A drunkard with a handicapped dog harassed the clientele at Connecticut Muffins corner café and we whiled away an hour sitting on coffee and buns listening to the proprietor discuss the intractable problem with his regulars. The bus from Prospect Park dropped us in the middle of earthworks on the south side of the Manhattan Bridge and it took some time to find a way up to the pedestrian and bike path on the massive structure’s eastern side. Once up there, we looked upon the metropolis from amid its fiery wheels and cogs, deafened by the subway trains and downsized by tons of steel.
Cyclists swept past—one on a bike which, dedicated to the crossing, afforded the rider a privileged perspective by elevating him way above the side rail—and Orthodox Jews cut fine figures as they walked back to Brooklyn in dark suits, white shirts and black hats. The Twin Towers gone, New York City’s Empire State Building penetrated the aerial sphere, streets ahead of the Chrysler yet still no match.
A barge beneath the bridge worked its way up the East River as we came to the water’s edge and walked down into Chinatown to stumble on the site of the New England Hotel at the corner of the Bowery and Bayard. It was in a room, there, that America’s nineteenth-century songwriting genius, Stephen Foster, sick and weak after having fallen on hard times, was found, face gashed, in a pool of blood, in January, 1864. The composer of ‘Campdown Races’, ‘Oh Susannah’, ‘Old Folks at Home’, and numerous other classics, he was taken to Bellevue Hospital and died soon thereafter. The thirty-seven-year-old’s casket was taken by train to the town where he was born: Pittsburgh, Pennsylvania. We walked back to the YMCA through the streets of Little Italy.
The following day, ferried across the water to Weehawken, New Jersey, under a blazing sun, we climbed the cliffs above the Hudson River. A bride and groom bent and stretched for a professional photographer in a Memorial Garden while the ogre’s assistant arranged the wedding gown to suit the master’s artistic reach for the sky. A halfwit stared at the couple through binoculars and called out that the bride would look good naked. His mother, sitting next to us, told him to stop being silly. She commanded respect, treating her overgrown child with dignity while calmly conveying convention concerning time and place. We were pleased to meet her.
Meryn walked on toward the inevitable Stars and Stripes fluttering from a pole. Left alone, I mused upon the human propensity for assigning place, of social rank, and so on, and reflected upon the dangers of being cast adrift in a sea of anonymous faces like any number of lost souls over the water, there, on the upper West side of Manhattan. I was going to have to be to the rowdy voices inside my head what that woman was to her son. ‘They’ would have to be ‘him’, would have to become one. So I singled out a sole individual from the multitude—the constable who stood in the doorway of the medieval building in the dream that had heralded the arrival of my mental illness—and associated him with Detective Sergeant Hamilton of Boyd murder fame.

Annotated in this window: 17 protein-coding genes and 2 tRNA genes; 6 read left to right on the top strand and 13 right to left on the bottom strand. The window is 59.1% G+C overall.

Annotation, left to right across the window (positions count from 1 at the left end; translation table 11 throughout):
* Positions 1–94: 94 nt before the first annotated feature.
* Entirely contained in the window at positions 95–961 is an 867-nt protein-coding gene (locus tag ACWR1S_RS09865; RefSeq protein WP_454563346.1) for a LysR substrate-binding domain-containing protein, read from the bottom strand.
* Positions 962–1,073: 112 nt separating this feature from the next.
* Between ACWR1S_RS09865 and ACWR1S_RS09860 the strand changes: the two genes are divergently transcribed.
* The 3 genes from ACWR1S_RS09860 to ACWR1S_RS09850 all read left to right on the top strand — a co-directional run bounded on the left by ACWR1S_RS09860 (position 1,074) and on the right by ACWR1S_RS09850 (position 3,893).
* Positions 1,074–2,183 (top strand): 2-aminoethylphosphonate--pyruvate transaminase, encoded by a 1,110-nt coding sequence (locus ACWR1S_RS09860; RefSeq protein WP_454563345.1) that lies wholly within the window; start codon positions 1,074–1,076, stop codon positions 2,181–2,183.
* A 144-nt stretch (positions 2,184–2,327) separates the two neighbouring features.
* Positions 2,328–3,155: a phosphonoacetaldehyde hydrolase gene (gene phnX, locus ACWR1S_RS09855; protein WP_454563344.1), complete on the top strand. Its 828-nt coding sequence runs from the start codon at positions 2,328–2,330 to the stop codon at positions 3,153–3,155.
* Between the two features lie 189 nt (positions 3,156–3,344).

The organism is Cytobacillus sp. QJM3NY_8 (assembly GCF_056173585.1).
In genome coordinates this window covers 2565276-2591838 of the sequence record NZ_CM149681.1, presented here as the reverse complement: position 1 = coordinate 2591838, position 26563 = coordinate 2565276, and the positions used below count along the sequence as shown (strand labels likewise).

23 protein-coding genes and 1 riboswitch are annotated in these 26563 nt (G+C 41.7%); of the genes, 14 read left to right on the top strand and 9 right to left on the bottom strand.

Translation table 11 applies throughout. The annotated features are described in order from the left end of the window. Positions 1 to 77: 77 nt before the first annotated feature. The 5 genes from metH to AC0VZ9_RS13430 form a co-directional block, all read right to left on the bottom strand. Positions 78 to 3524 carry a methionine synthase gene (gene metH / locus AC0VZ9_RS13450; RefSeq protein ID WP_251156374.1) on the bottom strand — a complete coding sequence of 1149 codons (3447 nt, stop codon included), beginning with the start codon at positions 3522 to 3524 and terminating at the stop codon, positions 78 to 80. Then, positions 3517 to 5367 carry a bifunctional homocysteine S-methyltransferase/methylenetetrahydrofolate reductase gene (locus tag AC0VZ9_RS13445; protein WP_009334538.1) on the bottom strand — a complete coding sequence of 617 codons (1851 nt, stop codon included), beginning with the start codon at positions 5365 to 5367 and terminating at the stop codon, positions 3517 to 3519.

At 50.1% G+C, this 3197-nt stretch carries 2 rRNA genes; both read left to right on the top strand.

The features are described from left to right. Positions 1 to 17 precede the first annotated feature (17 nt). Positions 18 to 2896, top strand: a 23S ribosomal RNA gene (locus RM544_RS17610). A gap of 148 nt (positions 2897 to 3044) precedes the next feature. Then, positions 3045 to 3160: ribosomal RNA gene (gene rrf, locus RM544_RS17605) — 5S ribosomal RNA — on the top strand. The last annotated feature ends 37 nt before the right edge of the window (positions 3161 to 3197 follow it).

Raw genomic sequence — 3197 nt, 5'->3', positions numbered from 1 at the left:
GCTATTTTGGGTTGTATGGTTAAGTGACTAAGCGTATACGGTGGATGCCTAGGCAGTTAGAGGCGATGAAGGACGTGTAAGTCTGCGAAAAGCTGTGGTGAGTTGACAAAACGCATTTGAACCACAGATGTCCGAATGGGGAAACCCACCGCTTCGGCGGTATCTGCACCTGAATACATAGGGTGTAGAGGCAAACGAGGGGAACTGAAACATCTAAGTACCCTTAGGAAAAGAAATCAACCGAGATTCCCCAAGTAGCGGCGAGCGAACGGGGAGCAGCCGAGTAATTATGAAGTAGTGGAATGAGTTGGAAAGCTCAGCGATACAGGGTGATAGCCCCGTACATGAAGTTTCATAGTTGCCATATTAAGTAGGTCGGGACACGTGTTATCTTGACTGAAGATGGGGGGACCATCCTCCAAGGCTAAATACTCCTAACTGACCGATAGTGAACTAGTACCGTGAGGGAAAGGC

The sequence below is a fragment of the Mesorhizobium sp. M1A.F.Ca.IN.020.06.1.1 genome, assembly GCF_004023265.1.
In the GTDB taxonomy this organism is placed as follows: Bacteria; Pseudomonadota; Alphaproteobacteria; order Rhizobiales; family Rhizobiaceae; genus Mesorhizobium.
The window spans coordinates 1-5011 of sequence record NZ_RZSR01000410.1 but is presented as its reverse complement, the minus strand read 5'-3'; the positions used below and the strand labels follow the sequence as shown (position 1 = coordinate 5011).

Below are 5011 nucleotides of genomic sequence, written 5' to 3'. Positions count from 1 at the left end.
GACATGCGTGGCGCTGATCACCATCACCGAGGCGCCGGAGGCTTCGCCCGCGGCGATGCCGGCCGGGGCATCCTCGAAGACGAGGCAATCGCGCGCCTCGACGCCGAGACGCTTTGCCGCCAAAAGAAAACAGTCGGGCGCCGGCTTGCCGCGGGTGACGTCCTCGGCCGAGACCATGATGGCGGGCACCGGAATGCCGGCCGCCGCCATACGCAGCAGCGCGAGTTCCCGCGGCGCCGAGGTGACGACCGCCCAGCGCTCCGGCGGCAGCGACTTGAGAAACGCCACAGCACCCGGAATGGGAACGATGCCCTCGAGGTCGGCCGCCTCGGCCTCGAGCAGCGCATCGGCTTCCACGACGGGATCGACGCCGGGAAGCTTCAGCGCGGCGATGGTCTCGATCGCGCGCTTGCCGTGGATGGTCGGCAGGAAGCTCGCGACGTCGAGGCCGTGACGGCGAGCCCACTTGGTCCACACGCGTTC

Hamilton had been a constable to begin with. Carl Jung claims to have avoided a full blown psychosis by engaging in just such a form of active imagination with the New Testament’s Philemon. I had no reason to expect the feeble sounding technique to work but it was worth a try, and Hamilton, not some Pauline Saint, was my type of guy.
Boyd was killed in December 1997 by a knife in the back and Hamilton had had Rosemary DeBlatt brought in for questioning within days. He’d suspected her of grooming Boyd with a view to becoming a financial beneficiary in the event of the Sydney businessman’s death—just as she had benefited from the untimely deaths of her father, brother, and fiancé (like Emily Perry in the celebrated 1982 murder trial).
DeBlatt was subsequently convicted of the murder of Mark Boyd in August 2000. It had been an open and shut case, and Hamilton had retired from the New South Wales Police Force on an illustrious note. And here he was, on a ledge above the Hudson River across from 42nd Street, assuring me in August 2006 that DeBlatt was probably innocent, that he, Hamilton, was honour bound to right the wrong. Meryn returned, unaware that her prospects for the next nine months had taken a great leap forward.
Ghosts of the great—the gifted and the godawful, literary giants and social gadflies—haunt Greenwich Village as much as anywhere else in Gotham so after having spent Monday morning following the High Line we took a self-guided walking tour of Bleeker Street. Meryn’s interest in The High Line project took off during our August 2003 Amtrak trek across the USA. Instead of tearing down the disused elevated railroad which runs from 34th Street to warehouses in the meatpacking district on Manhattan’s west side, concerned citizens convinced the City Council to convert the three-story-high structure into a public space. It’s this type of vision which has made New York City such an extraordinary urban environment.
Cheap rent once attracted artists to the road that ran through Bleeker Farm and we saw The Bitter End music club, just across from where Lenny Bruce had been arrested for obscenity at the Café Au Go Go in 1964. The church where the subject of Meryn’s research had preached to a missionary society congregation in the 1830s was nearby and further along she recognised Louis “form follows function” Sullivan’s style in the Bayard-Condict skyscraper just past the intersection with Broadway. Sullivan, America’s pre-eminent late nineteenth-century architect, was the father of modernism and the skyscraper.